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More than 4,000 students screened for rheumatic heart disease

More than 4,000 students from primary schools on Upolu and Savai'i were screened for rheumatic heart disease by a group of doctors, students, and professors from Brigham Young University (B.Y.U.).

The team concluded their screening programme with Vailoa Primary School on Friday morning before they left in the evening.

Cardiologist, Dr. Marvin Allen, said rheumatic heart disease begins with a sore throat.

“It starts from a strep infection that if left untreated will go through several phases and eventually attacks the valves of the heart particularly in children and some of those effects are not noticed until adulthood but it can cause children and adults to be very sick like the heart to fail, stroke or infections, and death," he said. 

“The reason we are so interested in it is we see it as a preventable disease because if we can intervene with giving penicillin either when they first get a strep throat or when they have the disease then we can stop the progression to where they are sick and need surgery.

“So far, we have screened 2,500 children in Savaii from 14 various primary schools and more than 2,000 students in Upolu from 12 primary schools. We have identified so many kids that have never been diagnosed and some who had surgery but need new evaluation,” he added.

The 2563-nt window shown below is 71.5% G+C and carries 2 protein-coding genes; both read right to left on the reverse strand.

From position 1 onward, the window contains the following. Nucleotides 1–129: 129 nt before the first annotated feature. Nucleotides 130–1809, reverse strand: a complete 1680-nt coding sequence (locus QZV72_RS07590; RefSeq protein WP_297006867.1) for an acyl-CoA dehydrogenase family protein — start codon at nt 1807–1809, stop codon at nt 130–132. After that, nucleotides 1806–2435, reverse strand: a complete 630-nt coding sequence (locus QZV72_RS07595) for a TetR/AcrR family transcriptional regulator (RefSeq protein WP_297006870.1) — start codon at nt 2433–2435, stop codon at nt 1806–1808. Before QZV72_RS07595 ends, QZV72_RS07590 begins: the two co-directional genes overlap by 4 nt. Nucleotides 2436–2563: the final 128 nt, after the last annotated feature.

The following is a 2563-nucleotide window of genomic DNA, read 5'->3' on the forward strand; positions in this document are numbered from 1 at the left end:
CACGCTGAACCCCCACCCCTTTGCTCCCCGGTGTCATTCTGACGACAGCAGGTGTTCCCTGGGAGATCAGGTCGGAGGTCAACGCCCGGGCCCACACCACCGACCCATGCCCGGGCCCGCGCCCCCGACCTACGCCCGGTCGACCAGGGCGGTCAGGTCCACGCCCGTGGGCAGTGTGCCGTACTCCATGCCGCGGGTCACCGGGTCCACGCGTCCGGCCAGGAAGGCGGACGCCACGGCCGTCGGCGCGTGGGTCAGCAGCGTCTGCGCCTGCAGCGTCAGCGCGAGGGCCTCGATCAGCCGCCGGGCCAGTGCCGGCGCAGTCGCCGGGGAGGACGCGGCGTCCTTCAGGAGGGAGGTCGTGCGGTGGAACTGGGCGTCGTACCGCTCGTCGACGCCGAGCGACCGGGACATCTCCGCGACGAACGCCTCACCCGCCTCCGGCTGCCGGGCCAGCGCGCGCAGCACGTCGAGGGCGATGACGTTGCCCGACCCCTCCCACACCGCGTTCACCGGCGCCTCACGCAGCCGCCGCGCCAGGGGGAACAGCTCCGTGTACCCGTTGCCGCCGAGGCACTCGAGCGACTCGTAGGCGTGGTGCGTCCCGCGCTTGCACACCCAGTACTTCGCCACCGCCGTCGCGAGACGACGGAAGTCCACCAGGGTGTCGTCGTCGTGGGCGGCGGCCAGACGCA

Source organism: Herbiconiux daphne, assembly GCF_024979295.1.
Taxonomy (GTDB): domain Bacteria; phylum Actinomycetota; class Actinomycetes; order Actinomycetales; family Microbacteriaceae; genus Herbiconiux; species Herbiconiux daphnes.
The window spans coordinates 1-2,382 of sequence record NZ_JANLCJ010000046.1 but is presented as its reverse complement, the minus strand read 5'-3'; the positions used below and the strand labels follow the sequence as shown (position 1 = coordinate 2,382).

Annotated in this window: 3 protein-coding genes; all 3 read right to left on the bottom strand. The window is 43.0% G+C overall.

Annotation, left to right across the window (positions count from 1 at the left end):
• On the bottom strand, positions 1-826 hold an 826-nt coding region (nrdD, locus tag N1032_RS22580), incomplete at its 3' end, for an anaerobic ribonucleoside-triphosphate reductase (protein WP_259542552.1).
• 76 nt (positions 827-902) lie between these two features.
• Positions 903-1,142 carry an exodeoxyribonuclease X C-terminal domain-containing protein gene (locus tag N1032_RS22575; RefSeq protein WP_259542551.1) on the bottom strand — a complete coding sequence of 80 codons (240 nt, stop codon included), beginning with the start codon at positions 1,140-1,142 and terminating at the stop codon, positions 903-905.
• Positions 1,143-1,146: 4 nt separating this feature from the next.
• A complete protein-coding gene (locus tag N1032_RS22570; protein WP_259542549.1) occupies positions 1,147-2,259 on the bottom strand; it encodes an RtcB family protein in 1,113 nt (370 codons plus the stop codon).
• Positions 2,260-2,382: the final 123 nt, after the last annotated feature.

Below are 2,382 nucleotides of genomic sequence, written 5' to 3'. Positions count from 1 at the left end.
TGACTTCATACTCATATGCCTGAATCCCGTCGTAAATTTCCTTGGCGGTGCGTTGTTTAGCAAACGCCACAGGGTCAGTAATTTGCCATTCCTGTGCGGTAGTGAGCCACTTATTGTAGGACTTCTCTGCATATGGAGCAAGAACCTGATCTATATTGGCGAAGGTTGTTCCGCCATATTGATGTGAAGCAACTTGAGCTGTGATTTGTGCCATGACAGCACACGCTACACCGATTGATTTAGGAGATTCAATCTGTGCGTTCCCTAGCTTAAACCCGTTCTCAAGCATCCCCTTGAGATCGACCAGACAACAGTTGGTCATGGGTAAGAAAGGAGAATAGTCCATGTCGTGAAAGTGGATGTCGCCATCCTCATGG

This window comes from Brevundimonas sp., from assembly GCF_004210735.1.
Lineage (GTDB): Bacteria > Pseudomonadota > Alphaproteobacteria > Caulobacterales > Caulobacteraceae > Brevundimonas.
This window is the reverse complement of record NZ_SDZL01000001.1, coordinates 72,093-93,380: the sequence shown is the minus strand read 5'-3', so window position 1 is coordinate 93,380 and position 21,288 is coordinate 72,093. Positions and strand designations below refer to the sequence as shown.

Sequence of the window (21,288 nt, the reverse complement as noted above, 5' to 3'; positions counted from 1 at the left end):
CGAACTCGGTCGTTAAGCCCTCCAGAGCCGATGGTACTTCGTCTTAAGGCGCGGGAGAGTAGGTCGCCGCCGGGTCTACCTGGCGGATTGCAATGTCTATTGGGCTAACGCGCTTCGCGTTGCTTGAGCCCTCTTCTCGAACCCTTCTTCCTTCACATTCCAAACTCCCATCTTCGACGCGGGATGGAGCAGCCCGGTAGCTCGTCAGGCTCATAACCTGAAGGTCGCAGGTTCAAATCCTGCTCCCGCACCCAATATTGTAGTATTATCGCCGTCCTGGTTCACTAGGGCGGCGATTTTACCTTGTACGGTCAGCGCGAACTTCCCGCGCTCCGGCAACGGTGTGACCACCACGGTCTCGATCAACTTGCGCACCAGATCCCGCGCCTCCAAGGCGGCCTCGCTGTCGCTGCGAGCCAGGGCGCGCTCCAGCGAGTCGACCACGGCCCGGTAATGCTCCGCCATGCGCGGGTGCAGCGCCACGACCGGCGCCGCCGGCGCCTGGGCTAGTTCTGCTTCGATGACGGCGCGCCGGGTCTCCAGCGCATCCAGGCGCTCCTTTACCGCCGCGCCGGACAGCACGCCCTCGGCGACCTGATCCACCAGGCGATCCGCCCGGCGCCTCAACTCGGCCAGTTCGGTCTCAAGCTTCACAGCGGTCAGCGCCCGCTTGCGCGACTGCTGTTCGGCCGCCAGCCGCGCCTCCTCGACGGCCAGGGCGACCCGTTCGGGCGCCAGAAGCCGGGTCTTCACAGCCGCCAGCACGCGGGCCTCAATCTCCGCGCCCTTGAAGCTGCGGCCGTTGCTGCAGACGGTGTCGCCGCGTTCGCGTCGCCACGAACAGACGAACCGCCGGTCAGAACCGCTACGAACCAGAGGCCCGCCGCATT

Dr. Allen said according to their findings for Savaii alone, there are 12 kids who would require surgery compared to the small number of children on Upolu. But he emphasised there's a significant number of children who are sick. 

“We have been doing this for 10 years and it is pretty consistent that when we come over there is usually about one percent of the children who they have definite rheumatic heart disease meaning they need to be on penicillin and followed up and checking their hearts.

“There is another one percent that are classified as borderline that don't need penicillin but need to be followed closer than other students and of that one percent there's maybe every year about 10 children who are very sick either need to undergo surgery or hospitalised or they need more advanced treatment.

“This year we found more because we started to see some children and follow-up who we knew were sick before but we come back and they are sicker,” he told the Samoa Observer.

Dr. Allen said their biggest challenge is ensuring they communicate their findings with the Samoan medical professionals so that they understand the findings and continue the work.

“We have been continually working on that but it is still an ongoing challenge that needs improvement.

“We share our information with the Ministry of Health (M.O.H.) like the reports on what is wrong with the heart and to see if penicillin or surgery is more beneficial.

“I think this year's screening was very successful, we're still working on transitioning with the M.O.H. especially the people who follow up after. We are coming back next year and we are thinking of expanding it through training of Samoan medical personnel to follow up with the kids.”

Principal of Vailoa Primary School, Lemafoe Telea Leituala thanked the team for offering their assistance to screen their students. 

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